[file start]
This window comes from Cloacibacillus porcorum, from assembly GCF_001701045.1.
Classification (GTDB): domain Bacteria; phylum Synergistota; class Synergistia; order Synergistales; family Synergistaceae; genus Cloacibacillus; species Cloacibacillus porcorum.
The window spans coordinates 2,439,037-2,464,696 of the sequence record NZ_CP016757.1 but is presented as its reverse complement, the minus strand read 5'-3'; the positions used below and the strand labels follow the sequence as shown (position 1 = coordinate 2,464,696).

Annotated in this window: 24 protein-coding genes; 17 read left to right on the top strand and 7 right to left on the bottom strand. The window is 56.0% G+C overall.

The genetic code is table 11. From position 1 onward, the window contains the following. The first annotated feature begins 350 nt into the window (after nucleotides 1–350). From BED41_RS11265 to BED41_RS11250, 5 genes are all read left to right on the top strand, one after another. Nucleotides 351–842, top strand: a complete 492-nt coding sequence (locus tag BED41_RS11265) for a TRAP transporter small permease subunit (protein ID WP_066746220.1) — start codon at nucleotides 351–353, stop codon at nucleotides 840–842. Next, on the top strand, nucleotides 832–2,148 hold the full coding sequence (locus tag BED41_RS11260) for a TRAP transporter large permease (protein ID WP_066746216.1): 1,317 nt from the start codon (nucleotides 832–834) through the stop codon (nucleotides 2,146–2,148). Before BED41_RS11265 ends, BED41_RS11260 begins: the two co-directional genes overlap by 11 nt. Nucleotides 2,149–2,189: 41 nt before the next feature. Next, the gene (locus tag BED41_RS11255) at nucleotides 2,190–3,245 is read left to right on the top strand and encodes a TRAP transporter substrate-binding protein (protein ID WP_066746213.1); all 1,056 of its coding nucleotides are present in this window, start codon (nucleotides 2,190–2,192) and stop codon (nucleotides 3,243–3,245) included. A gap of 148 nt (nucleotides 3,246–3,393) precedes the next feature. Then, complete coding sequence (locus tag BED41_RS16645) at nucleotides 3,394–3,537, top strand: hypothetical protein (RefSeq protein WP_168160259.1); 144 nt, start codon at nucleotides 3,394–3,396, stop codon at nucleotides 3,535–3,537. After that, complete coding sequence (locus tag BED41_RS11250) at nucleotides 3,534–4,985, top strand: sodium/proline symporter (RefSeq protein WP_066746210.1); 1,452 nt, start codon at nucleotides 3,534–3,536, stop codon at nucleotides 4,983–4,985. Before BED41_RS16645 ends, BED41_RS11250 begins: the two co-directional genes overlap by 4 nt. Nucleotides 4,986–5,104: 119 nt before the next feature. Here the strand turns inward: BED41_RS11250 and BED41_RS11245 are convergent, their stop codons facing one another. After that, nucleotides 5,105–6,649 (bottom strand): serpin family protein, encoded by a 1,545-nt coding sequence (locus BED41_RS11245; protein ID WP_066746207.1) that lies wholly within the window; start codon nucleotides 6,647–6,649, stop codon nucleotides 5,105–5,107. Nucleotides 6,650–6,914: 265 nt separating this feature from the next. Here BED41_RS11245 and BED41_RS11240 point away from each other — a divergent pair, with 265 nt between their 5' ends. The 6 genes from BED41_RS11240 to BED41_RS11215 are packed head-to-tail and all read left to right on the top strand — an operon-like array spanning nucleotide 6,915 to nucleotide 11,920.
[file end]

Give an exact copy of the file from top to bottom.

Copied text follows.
This window comes from Cloacibacillus porcorum, from assembly GCF_001701045.1.
Classification (GTDB): domain Bacteria; phylum Synergistota; class Synergistia; order Synergistales; family Synergistaceae; genus Cloacibacillus; species Cloacibacillus porcorum.
The window spans coordinates 2,439,037-2,464,696 of the sequence record NZ_CP016757.1 but is presented as its reverse complement, the minus strand read 5'-3'; the positions used below and the strand labels follow the sequence as shown (position 1 = coordinate 2,464,696).

Annotated in this window: 24 protein-coding genes; 17 read left to right on the top strand and 7 right to left on the bottom strand. The window is 56.0% G+C overall.

The genetic code is table 11. From position 1 onward, the window contains the following. The first annotated feature begins 350 nt into the window (after nucleotides 1–350). From BED41_RS11265 to BED41_RS11250, 5 genes are all read left to right on the top strand, one after another. Nucleotides 351–842, top strand: a complete 492-nt coding sequence (locus tag BED41_RS11265) for a TRAP transporter small permease subunit (protein ID WP_066746220.1) — start codon at nucleotides 351–353, stop codon at nucleotides 840–842. Next, on the top strand, nucleotides 832–2,148 hold the full coding sequence (locus tag BED41_RS11260) for a TRAP transporter large permease (protein ID WP_066746216.1): 1,317 nt from the start codon (nucleotides 832–834) through the stop codon (nucleotides 2,146–2,148). Before BED41_RS11265 ends, BED41_RS11260 begins: the two co-directional genes overlap by 11 nt. Nucleotides 2,149–2,189: 41 nt before the next feature. Next, the gene (locus tag BED41_RS11255) at nucleotides 2,190–3,245 is read left to right on the top strand and encodes a TRAP transporter substrate-binding protein (protein ID WP_066746213.1); all 1,056 of its coding nucleotides are present in this window, start codon (nucleotides 2,190–2,192) and stop codon (nucleotides 3,243–3,245) included. A gap of 148 nt (nucleotides 3,246–3,393) precedes the next feature. Then, complete coding sequence (locus tag BED41_RS16645) at nucleotides 3,394–3,537, top strand: hypothetical protein (RefSeq protein WP_168160259.1); 144 nt, start codon at nucleotides 3,394–3,396, stop codon at nucleotides 3,535–3,537. After that, complete coding sequence (locus tag BED41_RS11250) at nucleotides 3,534–4,985, top strand: sodium/proline symporter (RefSeq protein WP_066746210.1); 1,452 nt, start codon at nucleotides 3,534–3,536, stop codon at nucleotides 4,983–4,985. Before BED41_RS16645 ends, BED41_RS11250 begins: the two co-directional genes overlap by 4 nt. Nucleotides 4,986–5,104: 119 nt before the next feature. Here the strand turns inward: BED41_RS11250 and BED41_RS11245 are convergent, their stop codons facing one another. After that, nucleotides 5,105–6,649 (bottom strand): serpin family protein, encoded by a 1,545-nt coding sequence (locus BED41_RS11245; protein ID WP_066746207.1) that lies wholly within the window; start codon nucleotides 6,647–6,649, stop codon nucleotides 5,105–5,107. Nucleotides 6,650–6,914: 265 nt separating this feature from the next. Here BED41_RS11245 and BED41_RS11240 point away from each other — a divergent pair, with 265 nt between their 5' ends. The 6 genes from BED41_RS11240 to BED41_RS11215 are packed head-to-tail and all read left to right on the top strand — an operon-like array spanning nucleotide 6,915 to nucleotide 11,920.